A note from Lowi & G: Today, we are trying something new. We are offering you the blog in written form as always but also a link to an audio recording (above) if you’d like to have us read it to you!
I have been rereading Elizabeth Gilbert’s book, Big Magic, as of late. In fact, Lowi and I read it together the first time around. You may not be surprised to hear that when I told her I was rereading it, I found out she was too.
What makes this serendipitous rereading significant is how much we have changed since we read it the first time. I wish I still had my original copy to see what I underlined last time compared to what speaks to me this time.
As we shift, and grow, and evolve, naturally, how words, sentences, and concepts land with us do as well. I find that style of tracking fascinating. Going back to old books and seeing what I highlighted, what notes I made, what connections were linked as a result of this learning provides a map of sorts, only in reverse. It shows me how far I have come or how many times I have circled this lesson to finally integrate it.
What stands out for me most this time around is how slowly I am reading it. I am not a slow reader by nature, but I find myself reading a sentence and then pausing. The idea of being a creative person and claiming that idea as an attribute carries with it more depth and meaning than it did before. In fact, upon first reading this book, I likely chafed under the weight of the idea that I was creative.
I have come too far in this life to do that anymore. As Pema Chodron says, “There is no time to lose.” I no longer value the dismissal of my talents, however deep or shallow they may be, in the service of some false modesty or commitment to self-deprecation. I have relinquished the notion that devaluing myself makes me more likable in the eyes of others, or that should be something I strive toward.
I think it’s, in part, because I am recognizing that insight is only the first step. I can read something, have an a-ha moment, and nothing changes if I don’t practice; if I don’t implement. Having a “bias to action,” a phrase known in the Design Thinking mindset, means leaning toward action when in doubt. It’s not moving just for the sake of moving, but it’s moving even when you’re scared, even when the steps are small.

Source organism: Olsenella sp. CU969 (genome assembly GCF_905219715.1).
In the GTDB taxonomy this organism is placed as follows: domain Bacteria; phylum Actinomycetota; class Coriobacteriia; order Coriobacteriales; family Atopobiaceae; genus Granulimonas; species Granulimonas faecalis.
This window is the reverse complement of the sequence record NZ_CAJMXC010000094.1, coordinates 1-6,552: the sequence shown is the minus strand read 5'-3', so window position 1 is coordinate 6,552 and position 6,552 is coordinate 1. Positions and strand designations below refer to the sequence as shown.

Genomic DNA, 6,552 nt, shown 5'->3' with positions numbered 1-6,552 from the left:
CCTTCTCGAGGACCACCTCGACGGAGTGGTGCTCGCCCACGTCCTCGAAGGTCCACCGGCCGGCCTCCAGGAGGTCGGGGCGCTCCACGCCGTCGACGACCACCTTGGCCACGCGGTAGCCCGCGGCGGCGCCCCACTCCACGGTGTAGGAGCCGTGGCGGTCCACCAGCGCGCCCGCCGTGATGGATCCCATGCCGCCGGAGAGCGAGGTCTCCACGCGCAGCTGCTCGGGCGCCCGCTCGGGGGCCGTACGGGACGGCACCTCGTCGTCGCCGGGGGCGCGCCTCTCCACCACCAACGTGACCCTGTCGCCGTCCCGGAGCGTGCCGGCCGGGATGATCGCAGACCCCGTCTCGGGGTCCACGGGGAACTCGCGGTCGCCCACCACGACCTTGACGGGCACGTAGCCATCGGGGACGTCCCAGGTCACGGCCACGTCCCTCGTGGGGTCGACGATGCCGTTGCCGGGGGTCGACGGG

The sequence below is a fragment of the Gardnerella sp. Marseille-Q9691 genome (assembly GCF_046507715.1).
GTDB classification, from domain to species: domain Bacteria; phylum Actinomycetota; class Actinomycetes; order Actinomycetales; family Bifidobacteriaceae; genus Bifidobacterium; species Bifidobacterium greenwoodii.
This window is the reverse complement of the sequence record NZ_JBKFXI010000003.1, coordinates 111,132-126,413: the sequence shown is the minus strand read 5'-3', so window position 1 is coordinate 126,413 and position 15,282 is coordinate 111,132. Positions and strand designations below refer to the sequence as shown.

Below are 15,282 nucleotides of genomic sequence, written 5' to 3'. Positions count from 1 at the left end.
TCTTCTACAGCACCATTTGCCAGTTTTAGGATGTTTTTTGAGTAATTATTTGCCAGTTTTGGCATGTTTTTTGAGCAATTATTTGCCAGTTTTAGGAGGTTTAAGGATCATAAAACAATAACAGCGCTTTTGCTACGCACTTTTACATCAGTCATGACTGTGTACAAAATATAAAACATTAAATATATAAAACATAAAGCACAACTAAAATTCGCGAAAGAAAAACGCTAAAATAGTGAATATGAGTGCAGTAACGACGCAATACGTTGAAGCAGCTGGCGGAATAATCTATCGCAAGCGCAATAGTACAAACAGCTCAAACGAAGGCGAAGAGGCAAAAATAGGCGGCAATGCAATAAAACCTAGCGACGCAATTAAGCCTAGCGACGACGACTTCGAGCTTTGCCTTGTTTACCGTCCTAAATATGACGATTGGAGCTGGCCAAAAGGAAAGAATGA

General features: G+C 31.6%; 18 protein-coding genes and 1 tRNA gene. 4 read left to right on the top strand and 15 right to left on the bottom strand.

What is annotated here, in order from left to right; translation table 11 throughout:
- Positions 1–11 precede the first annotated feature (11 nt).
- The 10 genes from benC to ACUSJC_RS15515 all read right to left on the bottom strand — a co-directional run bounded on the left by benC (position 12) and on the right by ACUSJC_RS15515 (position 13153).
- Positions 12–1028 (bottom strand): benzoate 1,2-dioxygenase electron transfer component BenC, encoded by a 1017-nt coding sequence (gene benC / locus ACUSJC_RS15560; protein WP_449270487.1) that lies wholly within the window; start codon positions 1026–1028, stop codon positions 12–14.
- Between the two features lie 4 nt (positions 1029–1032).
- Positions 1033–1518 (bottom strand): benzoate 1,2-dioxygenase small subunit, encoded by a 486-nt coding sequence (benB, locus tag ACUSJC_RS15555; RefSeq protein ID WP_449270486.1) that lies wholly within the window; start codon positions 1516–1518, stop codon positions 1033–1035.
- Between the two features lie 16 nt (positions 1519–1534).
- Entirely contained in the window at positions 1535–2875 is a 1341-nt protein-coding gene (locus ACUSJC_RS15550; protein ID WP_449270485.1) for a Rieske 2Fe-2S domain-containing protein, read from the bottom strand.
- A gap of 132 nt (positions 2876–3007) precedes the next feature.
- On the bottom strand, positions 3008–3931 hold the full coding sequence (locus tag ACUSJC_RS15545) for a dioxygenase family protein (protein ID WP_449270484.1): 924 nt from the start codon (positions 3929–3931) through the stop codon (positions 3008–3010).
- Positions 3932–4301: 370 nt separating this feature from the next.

I think all of this is at play for me. It’s about contending with and not denying your fear every single day. Because if you are going to live a creative life, it will come with fear, it will come with some level of exposure, it will come with risk (real or imagined), on a daily basis.
For me, every time I walk outside to write something on my driveway in chalk, I am “risking” criticism. I am potentially facing a reaction from someone else. That reaction could be as small as someone laughing behind my back to who knows what I could make up in my mind. I can laugh at the silliness of this risk while I write this to you and yet we all know how paralyzing and debilitating our fear, even if it’s only imagined, can be.
You know that voice in your head that asks the existential questions over and over and over again: Who do you think you are? What makes you think you have something to offer?
I could, you could, shrink and make ourselves small in response to this retribution. And we all have. I have. Yet, there comes a point in life where you are reminded by Pema, we don’t have any time to lose. And that bangs up against Mary Oliver’s famous poetic question: “Tell me, what is it you plan to do with your one wild and precious life?”
With that, I read Elizabeth Gilbert’s words this time around more as a user’s manual, a how-to, and less like entertainment because the life you save, the life you live, is your own.
Sunshine & Sarcasm,
Lowi & G